Michael from Port Orange, FL:
I remember the Coughlin years. He led the team to the early successes but he got fired because he didn't get to the Super Bowl and fans were screaming because he played boring football. The only time it got exciting was when we were behind and had to turn Mark Brunell, Jimmy Smith, and Keenan McCardell loose. The speculation that the two tight-end offense will be the staple will bring about the same results. We will also lose one of the three quality wide receivers we have because of the lack of playing time. I will hate to see that. We will win but not enough and it will bore the fans, who then won't come to the games.
John: You offer your points with impressive conviction. Alas, conviction – even impressive conviction – does not ensure speaking the truth. I remember the Coughlin years, too. I covered them from 1995-2000 and I remember four postseason appearances. I also remember covering the Indianapolis Colts for 10 seasons when their favorite formation was a two-tight end set and they managed to play three receivers enough that three caught passes for 1,000 yards and 10 touchdowns one season. Bottom line: the fans have come to Jaguars games in impressive numbers for the past five or six seasons, particularly considering the lack of on-field success. They're not going to go away when the team wins.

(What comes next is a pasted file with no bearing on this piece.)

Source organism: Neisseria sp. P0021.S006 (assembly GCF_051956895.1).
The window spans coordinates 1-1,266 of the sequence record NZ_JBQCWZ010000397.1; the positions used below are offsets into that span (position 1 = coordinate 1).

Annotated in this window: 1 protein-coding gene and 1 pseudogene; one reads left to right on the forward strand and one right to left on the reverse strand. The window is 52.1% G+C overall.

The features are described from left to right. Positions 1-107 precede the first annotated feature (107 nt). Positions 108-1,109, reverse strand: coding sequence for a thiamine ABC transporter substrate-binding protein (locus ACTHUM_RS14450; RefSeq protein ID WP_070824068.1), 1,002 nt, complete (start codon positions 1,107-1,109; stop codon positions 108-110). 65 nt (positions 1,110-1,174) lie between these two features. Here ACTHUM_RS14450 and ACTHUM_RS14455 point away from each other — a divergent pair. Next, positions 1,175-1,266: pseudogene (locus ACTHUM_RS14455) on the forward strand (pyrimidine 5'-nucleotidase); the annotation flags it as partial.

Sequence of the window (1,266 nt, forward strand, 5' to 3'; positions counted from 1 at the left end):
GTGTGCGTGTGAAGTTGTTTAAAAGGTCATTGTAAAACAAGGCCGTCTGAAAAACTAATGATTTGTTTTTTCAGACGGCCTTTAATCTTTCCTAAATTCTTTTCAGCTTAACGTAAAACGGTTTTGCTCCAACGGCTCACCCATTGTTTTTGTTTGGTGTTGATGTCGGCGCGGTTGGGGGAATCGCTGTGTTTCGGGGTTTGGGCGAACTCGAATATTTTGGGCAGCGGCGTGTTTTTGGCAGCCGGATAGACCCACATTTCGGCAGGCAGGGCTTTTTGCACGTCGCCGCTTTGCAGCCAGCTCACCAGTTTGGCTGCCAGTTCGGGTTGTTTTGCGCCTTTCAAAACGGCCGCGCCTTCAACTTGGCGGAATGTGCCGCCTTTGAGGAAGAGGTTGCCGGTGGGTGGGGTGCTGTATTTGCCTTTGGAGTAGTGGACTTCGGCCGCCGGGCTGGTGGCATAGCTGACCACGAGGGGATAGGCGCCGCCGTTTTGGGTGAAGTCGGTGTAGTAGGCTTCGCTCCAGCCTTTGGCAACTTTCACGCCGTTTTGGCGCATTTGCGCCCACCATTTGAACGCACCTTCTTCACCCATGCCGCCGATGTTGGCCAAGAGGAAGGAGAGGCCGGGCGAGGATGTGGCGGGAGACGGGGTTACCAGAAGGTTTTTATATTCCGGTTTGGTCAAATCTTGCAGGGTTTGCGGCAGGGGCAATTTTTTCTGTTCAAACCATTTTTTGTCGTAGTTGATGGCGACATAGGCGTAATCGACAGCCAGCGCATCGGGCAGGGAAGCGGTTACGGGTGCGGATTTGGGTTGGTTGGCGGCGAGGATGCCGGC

Miguel from Jacksonville:
How come you always stand on a milk crate when you do interviews with Pete Prisc...wait, he's not really that short, is he???!!!
John: He was the one on the milk crate.